In Va., saving money, creating jobs and training clean energy workers

The Johnson Controls Building Efficiency headquarters in Wisconsin. The company's efficiency unit is active in Virginia, where it's created more than 2,000 jobs. (Photo courtesy of Johnson Controls)

The Johnson Controls Building Efficiency headquarters in Wisconsin. The company’s efficiency unit is active in Virginia, where it’s created more than 2,000 jobs. (Photo courtesy of Johnson Controls)

In 1883, when Warren Johnson invented the thermostat, few could have predicted that it would serve as the foundation of a company that would grow to Johnson Controls Inc., a 170,000-employee company driving energy savings at a global scale.

Through their Building Efficiency business, Johnson Controls reaches more than 1 million customers, from almost 700 offices in more than 150 countries.

Since 2000, Johnson Controls has achieved more than 19 million metric tons of carbon reduction through guaranteed energy savings projects, saving their customers $7.5 billion through more efficient equipment, heating, cooling, refrigeration, and other technologies.

In Virginia, where Johnson Controls has five building efficiency offices — in Roanoke, Charlottesville, Norfolk, Rockville, and Glen Allen — the company has completed projects guaranteed to save businesses and homeowners $169 million while creating nearly 2,800 jobs.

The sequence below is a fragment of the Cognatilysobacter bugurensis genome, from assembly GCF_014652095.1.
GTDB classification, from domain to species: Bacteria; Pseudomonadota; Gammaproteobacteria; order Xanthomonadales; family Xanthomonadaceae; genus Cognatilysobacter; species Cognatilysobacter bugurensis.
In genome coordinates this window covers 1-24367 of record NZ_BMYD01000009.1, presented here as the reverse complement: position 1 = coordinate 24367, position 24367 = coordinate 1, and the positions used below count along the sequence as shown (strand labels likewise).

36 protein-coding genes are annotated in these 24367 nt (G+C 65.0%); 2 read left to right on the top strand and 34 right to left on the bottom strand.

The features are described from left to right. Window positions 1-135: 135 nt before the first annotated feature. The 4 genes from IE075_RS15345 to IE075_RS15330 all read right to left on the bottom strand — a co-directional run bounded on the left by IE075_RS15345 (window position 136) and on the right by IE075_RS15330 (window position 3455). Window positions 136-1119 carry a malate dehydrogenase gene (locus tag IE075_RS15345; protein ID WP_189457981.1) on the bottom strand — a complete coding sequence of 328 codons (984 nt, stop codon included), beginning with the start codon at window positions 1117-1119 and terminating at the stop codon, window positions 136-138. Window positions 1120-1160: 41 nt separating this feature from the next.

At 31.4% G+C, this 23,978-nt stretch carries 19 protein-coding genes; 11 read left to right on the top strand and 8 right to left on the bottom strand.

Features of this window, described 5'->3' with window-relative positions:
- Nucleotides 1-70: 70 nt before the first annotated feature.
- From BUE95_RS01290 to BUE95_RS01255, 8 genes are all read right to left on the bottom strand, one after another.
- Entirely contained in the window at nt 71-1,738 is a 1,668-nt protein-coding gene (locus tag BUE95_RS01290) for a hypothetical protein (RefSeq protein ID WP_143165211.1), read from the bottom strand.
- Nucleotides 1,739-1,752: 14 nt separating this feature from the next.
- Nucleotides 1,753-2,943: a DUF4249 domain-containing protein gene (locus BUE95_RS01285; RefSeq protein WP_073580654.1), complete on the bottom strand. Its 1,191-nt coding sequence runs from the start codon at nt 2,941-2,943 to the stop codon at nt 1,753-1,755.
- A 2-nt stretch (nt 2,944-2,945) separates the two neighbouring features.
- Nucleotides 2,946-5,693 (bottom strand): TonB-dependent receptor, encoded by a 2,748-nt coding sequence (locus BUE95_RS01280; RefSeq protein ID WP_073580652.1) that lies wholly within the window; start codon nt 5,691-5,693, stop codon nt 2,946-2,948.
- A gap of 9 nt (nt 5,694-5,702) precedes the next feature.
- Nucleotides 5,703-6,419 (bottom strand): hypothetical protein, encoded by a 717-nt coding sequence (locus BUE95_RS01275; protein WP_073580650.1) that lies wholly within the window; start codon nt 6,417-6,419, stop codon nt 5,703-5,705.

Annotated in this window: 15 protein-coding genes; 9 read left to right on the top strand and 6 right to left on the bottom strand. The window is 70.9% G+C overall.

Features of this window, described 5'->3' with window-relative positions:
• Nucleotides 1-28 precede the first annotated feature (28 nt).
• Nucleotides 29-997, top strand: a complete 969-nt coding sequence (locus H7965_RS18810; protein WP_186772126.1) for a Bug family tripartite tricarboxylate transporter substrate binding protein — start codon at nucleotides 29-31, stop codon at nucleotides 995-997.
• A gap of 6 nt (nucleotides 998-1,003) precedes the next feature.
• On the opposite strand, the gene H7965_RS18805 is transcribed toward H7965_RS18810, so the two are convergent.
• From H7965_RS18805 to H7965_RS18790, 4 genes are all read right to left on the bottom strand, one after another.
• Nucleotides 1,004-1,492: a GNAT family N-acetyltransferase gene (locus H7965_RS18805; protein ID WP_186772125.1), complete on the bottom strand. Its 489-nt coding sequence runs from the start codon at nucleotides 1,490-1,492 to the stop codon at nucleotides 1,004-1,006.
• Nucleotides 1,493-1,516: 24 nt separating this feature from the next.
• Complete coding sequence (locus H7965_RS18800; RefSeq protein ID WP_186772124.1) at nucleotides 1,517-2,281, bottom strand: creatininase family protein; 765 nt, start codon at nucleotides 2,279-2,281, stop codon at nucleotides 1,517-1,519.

One savings-generating project teamed up Johnson Controls in Virginia with the state’s Department of Corrections. Johnson Controls upgraded lighting, heat pump, solar thermal, building envelope, and other infrastructure, helping the department invest $51 million in improvements generating savings that over time will pay for themselves.

Returns on the investments already are being used to fund educational programs for offenders. At the Indian Creek Correctional Center in Chesapeake, the Green Heating Ventilation and Air Conditioning (HVAC) Vocational Program is helping educate inmates.

By preparing them for energy efficiency careers after their release, the program helps them be ready to contribute to a clean energy future.

This case study originally appeared in the Natural Resources Defense Council’s December 2013  Carbon Pollution Standards Fact Sheet for Virginia.